A 401(k) plan is a tax-advantaged, defined contribution retirement plan offered by most employers to their employees. Employees can elect to have their contributions automatically withheld from their paycheck and most times employers will match the employees’ contribution up to a certain limit. The investment earnings from a traditional 401(k) are not taxed until the employee withdraws the money. The investment earnings from a Roth 401(k) plan are tax-free.
How do 401(k) Plan Work?
There are two different types of 401(k) accounts: traditional and Roth. The main difference between the two is how they are taxed. An employee may have either type of accounts or both depending on what is offered by their employer.
Contributing to a 401(k) Plan
A 401(k) is known as a defined contribution plan. The employee and employer can make contributions up to the limits set by the Internal Revenue Service. For 2021, the contribution limit is $19,500 for individuals under 50 and $26,000 for the oldies that are above 50.
In the last few decades, 401(k) plans have become the main retirement account for individuals. Back when your grandparents were working, they typically had a traditional pension, known as a defined benefit plan, where the employer was responsible for providing a specific amount of money to the employee upon retirement. With most pensions going away in the private sector, the duty of preparing for retirement has fallen on the employee more than it ever has been.
Not only are employees responsible for the amount they set aside in 401(k) plans, but they are also responsible for selecting the types of investments within their 401(k). Most employers’ 401(k) administrators will offer advice on what to select or to choose their basic cookie cutter allocation. This is the area you can make your 401(k) shine. If you are young, throw that cash into highly aggressive funds or stocks with low expense ratios.
Yes, it can be overwhelming… To not overwhelm you with the details, the best thing you can do is to look at your 401(k) available investments and compare the prior 5–10-year performance along with the expense ratios. At the end of the day, you will have to do a lot of research, but this research could be the difference of hundreds of thousands of dollars by the time your retire.
How Much Should You Contribute to Your 401(k) Plan?
Contribute up to the amount that your employer will match you. If your employer matches 5%, then contribute 5%. If your employer matches up to $5,000 then contribute $5,000.
The match from your employer is free money. I know some people emphasize putting as much as you can into your 401(k) but that’s not really the best route to take. Take your employer’s match then prioritize maxing out your IRA.
Traditional 401(k) vs. Roth 401(k)
The difference between traditional and Roth 401(k) plans is how they are taxed.
Traditional 401(k) plans are invested with pre-tax dollars. Traditional plans are usually the best option if you think you will be in a lower tax bracket by the time you retire. Since the investments are with pre-tax dollars, the funds are taxed upon withdrawal. Traditional plans also help if you are currently in a high tax bracket since they reduce your taxable income by the amount you contribute.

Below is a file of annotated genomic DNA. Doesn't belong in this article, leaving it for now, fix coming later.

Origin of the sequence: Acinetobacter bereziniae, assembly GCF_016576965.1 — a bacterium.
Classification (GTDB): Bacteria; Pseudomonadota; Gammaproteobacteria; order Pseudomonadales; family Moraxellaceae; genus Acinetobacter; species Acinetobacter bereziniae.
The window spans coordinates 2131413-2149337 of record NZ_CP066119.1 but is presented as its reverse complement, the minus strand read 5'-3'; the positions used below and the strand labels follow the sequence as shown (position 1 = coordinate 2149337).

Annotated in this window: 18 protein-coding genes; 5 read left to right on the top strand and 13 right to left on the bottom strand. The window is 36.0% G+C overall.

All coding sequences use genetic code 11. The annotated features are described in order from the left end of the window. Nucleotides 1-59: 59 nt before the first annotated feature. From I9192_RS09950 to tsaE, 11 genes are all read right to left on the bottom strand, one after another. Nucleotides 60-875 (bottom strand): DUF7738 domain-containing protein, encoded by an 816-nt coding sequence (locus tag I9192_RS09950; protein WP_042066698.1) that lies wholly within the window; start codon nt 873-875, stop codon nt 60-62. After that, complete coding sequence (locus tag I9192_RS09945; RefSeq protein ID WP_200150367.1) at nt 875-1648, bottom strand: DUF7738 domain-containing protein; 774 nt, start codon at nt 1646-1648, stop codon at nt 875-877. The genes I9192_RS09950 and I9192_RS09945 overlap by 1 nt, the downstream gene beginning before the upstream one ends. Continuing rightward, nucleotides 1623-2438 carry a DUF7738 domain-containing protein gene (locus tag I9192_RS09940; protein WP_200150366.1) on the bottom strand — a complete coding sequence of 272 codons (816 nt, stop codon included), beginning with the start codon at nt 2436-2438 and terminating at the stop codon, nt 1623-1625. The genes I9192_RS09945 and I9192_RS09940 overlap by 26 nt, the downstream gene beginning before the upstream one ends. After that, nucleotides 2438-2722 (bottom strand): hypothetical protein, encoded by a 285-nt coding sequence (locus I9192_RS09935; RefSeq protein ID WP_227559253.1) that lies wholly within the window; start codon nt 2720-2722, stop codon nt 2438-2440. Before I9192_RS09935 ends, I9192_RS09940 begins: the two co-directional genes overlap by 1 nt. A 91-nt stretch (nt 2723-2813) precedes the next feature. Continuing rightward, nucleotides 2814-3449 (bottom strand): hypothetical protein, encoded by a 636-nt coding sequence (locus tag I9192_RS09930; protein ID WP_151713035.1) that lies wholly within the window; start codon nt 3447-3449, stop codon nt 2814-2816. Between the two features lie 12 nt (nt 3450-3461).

Roth 401(k) plans are invested with post-tax dollars. Roth plans are the best option if you believe you will be in a high tax bracket when you retire. By the time you retire and are withdrawing from your Roth 401(k), all the money will be untaxable. Roth accounts are usually the best for young professionals that are in a low tax bracket right now but plan to have a solid increase of salary over their life.
Taking Withdrawals from a 401(k) Plan
We are going to touch base on the early withdraw of 401(k) plans in this section. First, Roth 401(k) accounts may be withdrawn from UP TO the amount you contributed without incurring any penalties or taxes. If you withdraw from your Roth 401(k) before 59 ½ years old you may be subject to a 10% early withdrawal penalty if you withdraw above what you have already contributed.
For example, say you have contributed $10,000 into a Roth 401(k) and the balance is currently $12,000 due to capital gains and dividend reinvestments. You may withdraw $10,000 without penalty because that was funded with post-tax dollars. If you withdraw the entire $12,000 then you will incur a 10% early withdrawal penalty on the excess $2,000, resulting in a $200 fine.
Now, traditional 401(k)s are a different type of beast. The early withdrawal penalty is the same as Roth 401(k)s however since traditional plans are invested with pre-tax dollars, you will also need to pay tax on the amount withdrawn. Using the same example above, let’s say you withdrew $12,000 from your traditional 401(k). Not only will you be levied a 10% penalty on the entire $12,000, but the $12,000 will also be taxed at your ordinary rate.
Taxes, taxes, taxes. If you are contemplating withdrawing an amount from your 401(k), the best thing we at the Rules of Thumb blog from MoneyThumb can say is to do while you are in the lowest tax bracket and potentially have some juicy tax credits to save you a lot come April 15th.